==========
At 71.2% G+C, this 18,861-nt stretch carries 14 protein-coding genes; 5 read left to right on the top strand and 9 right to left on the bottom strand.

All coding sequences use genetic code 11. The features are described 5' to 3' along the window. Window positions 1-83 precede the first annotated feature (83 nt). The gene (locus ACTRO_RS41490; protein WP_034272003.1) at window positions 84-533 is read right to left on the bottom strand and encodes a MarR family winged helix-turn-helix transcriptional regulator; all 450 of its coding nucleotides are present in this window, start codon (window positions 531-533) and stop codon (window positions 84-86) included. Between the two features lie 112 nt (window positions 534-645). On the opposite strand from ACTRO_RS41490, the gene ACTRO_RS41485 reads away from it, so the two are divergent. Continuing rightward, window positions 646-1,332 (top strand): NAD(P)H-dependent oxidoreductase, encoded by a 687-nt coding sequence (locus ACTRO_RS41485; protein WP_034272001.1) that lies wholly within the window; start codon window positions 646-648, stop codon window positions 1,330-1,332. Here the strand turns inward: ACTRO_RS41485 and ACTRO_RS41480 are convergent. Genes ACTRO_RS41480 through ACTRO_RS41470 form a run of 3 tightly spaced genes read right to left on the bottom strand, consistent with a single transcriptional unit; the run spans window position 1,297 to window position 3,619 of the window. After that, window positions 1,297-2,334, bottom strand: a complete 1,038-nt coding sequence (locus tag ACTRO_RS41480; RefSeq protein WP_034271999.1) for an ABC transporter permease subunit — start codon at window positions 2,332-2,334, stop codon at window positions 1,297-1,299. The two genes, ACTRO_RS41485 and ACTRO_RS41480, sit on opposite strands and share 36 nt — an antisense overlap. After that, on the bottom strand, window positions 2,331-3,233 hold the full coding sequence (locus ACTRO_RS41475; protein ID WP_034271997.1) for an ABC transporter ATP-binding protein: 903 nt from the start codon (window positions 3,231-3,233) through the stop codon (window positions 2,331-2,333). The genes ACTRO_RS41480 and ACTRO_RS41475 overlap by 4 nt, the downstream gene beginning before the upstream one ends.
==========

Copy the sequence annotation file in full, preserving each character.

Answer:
At 71.2% G+C, this 18,861-nt stretch carries 14 protein-coding genes; 5 read left to right on the top strand and 9 right to left on the bottom strand.

All coding sequences use genetic code 11. The features are described 5' to 3' along the window. Window positions 1-83 precede the first annotated feature (83 nt). The gene (locus ACTRO_RS41490; protein WP_034272003.1) at window positions 84-533 is read right to left on the bottom strand and encodes a MarR family winged helix-turn-helix transcriptional regulator; all 450 of its coding nucleotides are present in this window, start codon (window positions 531-533) and stop codon (window positions 84-86) included. Between the two features lie 112 nt (window positions 534-645). On the opposite strand from ACTRO_RS41490, the gene ACTRO_RS41485 reads away from it, so the two are divergent. Continuing rightward, window positions 646-1,332 (top strand): NAD(P)H-dependent oxidoreductase, encoded by a 687-nt coding sequence (locus ACTRO_RS41485; protein WP_034272001.1) that lies wholly within the window; start codon window positions 646-648, stop codon window positions 1,330-1,332. Here the strand turns inward: ACTRO_RS41485 and ACTRO_RS41480 are convergent. Genes ACTRO_RS41480 through ACTRO_RS41470 form a run of 3 tightly spaced genes read right to left on the bottom strand, consistent with a single transcriptional unit; the run spans window position 1,297 to window position 3,619 of the window. After that, window positions 1,297-2,334, bottom strand: a complete 1,038-nt coding sequence (locus tag ACTRO_RS41480; RefSeq protein WP_034271999.1) for an ABC transporter permease subunit — start codon at window positions 2,332-2,334, stop codon at window positions 1,297-1,299. The two genes, ACTRO_RS41485 and ACTRO_RS41480, sit on opposite strands and share 36 nt — an antisense overlap. After that, on the bottom strand, window positions 2,331-3,233 hold the full coding sequence (locus ACTRO_RS41475; protein ID WP_034271997.1) for an ABC transporter ATP-binding protein: 903 nt from the start codon (window positions 3,231-3,233) through the stop codon (window positions 2,331-2,333). The genes ACTRO_RS41480 and ACTRO_RS41475 overlap by 4 nt, the downstream gene beginning before the upstream one ends.